In short

02021-07-21 | Uncategorized | 7 comments

This was less revelation and more confirmation of how I experience my brain working. Very interesting podcast. Might change the way you work:

Our Workplaces Think We’re Computers. We’re Not. — The Ezra Klein Show — Overcast

“Plunging Into the Abyss. As even our smartest friends fall to conspiracy fever, we have to accept it’s not about logic or politics, but addiction.”

Plunging Into the Abyss by Douglas Rushkoff


  1. JaneParhamKatz

    OK, Ottmar, I just ordered Annie Murphy Paul’s book. The Ezra Klein podcast blew my mind, making me teeter on the edge of thinking my whole work-life of jobs has been a noble distraction – or foolish distraction – from what I actually wanted to do. So hard to really look at this. Hey, never to late for a course correction!

    I don’t get Rushkoff’s essay. However, I must say I am frighteningly confused about people I know believing what are clearly non-facts and actually accepting Trump as a leader. I can’t See the pleasure in it. But then, I don’t See the pleasure in recreational drugs, either. I do think there is actual truth, in Science, in history, in logic. I just can’t understand people drowning in false reports and manipulative lies on media – out of addiction. Huh?

  2. Luna

    Very interesting podcast and article. Thanks for sharing this. It brings up alot of food for discussion for sure—and isn’t healthy discussion about expanding our perceptions? There is always room to understand differently while we are alive. It seems that these articles tie into each other in regards to the way the culture feels (or denies feeling), learns, thinks, works, and acts.

    My thoughts and feelings in listening to the podcast initially are, “Of course! It’s common sense that interoceptive awareness/emotional awareness and looping are keys to balanced, efficient cognitive thinking and behavior.”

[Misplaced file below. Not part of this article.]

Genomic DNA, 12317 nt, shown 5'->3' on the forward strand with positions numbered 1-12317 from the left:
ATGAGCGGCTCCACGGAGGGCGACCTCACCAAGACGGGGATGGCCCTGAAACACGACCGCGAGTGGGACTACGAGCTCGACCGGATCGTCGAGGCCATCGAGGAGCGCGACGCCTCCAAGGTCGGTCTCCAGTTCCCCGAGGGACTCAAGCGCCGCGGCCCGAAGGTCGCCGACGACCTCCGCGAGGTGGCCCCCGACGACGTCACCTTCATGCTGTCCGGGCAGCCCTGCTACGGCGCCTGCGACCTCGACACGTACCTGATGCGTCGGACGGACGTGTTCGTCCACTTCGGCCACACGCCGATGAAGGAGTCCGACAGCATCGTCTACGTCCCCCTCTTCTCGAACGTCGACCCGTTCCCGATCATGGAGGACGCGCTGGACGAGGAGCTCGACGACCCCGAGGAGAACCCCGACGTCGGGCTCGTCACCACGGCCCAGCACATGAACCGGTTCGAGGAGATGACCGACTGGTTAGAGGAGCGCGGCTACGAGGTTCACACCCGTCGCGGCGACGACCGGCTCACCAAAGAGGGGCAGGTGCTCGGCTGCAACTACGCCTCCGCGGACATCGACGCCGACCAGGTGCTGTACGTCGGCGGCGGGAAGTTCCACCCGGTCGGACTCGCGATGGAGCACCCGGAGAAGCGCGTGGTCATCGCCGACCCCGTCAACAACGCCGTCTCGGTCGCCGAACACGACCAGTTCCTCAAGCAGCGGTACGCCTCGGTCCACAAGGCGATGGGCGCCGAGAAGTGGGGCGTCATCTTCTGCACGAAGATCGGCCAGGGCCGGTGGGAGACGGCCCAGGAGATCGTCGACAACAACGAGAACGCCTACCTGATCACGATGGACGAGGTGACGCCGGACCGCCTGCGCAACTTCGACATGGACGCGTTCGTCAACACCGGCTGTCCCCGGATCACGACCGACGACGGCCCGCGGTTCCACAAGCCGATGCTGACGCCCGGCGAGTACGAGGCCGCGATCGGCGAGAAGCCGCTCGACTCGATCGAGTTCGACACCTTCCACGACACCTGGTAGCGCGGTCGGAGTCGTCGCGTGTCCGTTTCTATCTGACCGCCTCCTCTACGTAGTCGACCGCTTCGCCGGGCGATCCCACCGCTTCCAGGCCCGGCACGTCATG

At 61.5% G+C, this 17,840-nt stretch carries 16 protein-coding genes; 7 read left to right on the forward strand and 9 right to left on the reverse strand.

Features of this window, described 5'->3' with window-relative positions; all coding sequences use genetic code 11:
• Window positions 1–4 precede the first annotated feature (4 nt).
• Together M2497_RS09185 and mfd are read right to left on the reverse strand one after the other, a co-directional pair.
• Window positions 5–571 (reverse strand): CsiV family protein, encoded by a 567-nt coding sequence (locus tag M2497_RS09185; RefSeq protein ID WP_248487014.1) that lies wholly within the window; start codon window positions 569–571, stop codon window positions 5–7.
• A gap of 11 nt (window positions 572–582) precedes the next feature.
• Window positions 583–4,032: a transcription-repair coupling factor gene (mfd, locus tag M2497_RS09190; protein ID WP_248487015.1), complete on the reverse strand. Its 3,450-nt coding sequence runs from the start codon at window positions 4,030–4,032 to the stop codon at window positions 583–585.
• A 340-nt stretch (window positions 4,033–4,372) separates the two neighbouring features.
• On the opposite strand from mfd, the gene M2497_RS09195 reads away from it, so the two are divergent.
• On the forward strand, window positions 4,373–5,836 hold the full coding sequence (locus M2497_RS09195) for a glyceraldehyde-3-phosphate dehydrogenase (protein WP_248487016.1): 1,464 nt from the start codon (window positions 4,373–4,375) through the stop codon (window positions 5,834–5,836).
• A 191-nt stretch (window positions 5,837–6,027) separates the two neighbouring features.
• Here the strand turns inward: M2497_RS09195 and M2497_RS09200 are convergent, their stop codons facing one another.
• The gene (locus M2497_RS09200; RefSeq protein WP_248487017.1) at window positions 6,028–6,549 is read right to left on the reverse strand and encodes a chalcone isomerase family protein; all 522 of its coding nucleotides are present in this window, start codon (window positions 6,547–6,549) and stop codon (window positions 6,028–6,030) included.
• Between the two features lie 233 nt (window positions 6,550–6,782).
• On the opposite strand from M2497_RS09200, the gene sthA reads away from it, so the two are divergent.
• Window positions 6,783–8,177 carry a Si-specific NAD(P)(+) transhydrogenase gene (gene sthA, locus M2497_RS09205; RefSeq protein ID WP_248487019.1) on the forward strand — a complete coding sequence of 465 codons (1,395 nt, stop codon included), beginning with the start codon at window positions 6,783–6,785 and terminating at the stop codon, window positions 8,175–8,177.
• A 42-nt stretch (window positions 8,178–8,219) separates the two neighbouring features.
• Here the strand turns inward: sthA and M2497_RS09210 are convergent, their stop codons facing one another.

For sure I am no expert, and yet in being an educator for almost 3 decades, having worked with individuals from babies to 80-year-olds, from different languages and cultures, in different subjects and environments, and with big differences in abilities—from Sped students to Gifted, I utilized and recognized learned, interoceptively, many many things. A lot of this came from a book I read in graduate school called, Brain-Based Learning, The New Paradigm of Teaching & Training, by Eric Jensen. The book was like a daily idea guide for me, stimulating structure for daily activities. The main takeaway that I still use everyday is (researched knowledge) that the emotional brain Always comes before the cognitive brain. This is evident in Waldorf Schools for example. They will teach Calculus, then directly afterward Knitting. Then have German class, then teach Woodworking class. Recess times to go outside and play, of course is part of every day too—in most public schools as well. This is not for nothing. We literally build knowledge base in Long Term Memory (LTM) from integrating different pieces of knowledge with repition, by working all/most parts of the brain when learning something, which includes non.academic things. This is why healthy routines/habits can and do benefit people learning something… the Waldorf example, they intentionally work all parts of the brain with subjects that integrate feeling and kinesthetic awareness with cognitive knowledge. This daily habit helps build balanced cognitive “Looping” to build bigger knowledge base creatively and logically. And each person, no matter their cognitive ability (IQ) or cognitive label, has a signature Learning Style of HOW they and “Loop” knowledge. So what Annie Murphy-Paul spoke of in The Extended Mind, for my interpretation, is about each of us becoming more aware of our individual process of Feeling while Learning something. Because if we don’t or cannot honor what individually Feels “right” for our learning style (as individual as our fingerprints), be that having more movement, a peaceful environment, sounds around us, and emotionally feeling “safe”, the doorway for healthy “Looping” or integration is closed. It’s as if last minute cramming for an exam will integrate into LTM and produce lasting innovative, creative passionate integration of the material…..meaning the conditioned “forced” sitting still at the computer, desk, etc. that Ezra spoke of actually works against productivity, learning, creativity, innovation, passion, balance, patience, etc…..basically, not fun or enjoyable, and are unhealthy and go against our alchemical physiology.